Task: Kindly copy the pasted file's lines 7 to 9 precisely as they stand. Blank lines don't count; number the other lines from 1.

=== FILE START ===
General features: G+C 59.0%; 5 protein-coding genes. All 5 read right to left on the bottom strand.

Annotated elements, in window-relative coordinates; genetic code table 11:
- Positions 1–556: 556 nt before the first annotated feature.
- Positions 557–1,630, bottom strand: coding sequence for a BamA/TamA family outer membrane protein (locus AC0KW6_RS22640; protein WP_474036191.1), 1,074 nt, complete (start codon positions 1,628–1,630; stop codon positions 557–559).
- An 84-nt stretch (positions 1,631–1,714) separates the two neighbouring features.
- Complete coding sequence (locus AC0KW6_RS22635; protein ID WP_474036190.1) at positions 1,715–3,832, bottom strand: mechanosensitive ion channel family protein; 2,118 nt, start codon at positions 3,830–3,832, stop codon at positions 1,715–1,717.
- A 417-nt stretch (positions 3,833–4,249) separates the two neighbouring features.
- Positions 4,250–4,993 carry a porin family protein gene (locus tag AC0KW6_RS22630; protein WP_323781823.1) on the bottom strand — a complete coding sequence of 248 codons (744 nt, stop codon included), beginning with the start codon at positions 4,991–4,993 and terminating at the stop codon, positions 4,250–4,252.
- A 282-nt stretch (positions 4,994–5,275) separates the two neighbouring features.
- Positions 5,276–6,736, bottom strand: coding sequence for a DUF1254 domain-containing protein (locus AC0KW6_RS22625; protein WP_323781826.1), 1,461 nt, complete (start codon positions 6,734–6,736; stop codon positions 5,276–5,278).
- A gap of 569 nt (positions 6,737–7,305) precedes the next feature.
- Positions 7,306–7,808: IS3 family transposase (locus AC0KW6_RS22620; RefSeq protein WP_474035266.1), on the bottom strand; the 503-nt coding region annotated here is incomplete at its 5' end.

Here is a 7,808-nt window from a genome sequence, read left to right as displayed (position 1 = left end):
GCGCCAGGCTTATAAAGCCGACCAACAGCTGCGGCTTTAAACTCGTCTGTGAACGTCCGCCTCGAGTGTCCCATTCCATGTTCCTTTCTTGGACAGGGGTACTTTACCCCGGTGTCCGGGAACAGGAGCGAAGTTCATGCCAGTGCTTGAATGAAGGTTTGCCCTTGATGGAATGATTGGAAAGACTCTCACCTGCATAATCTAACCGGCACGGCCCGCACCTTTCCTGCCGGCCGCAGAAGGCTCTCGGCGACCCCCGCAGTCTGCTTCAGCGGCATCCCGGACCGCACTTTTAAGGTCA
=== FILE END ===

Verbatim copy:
- A 417-nt stretch (positions 3,833–4,249) separates the two neighbouring features.
- Positions 4,250–4,993 carry a porin family protein gene (locus tag AC0KW6_RS22630; protein WP_323781823.1) on the bottom strand — a complete coding sequence of 248 codons (744 nt, stop codon included), beginning with the start codon at positions 4,991–4,993 and terminating at the stop codon, positions 4,250–4,252.
- A 282-nt stretch (positions 4,994–5,275) separates the two neighbouring features.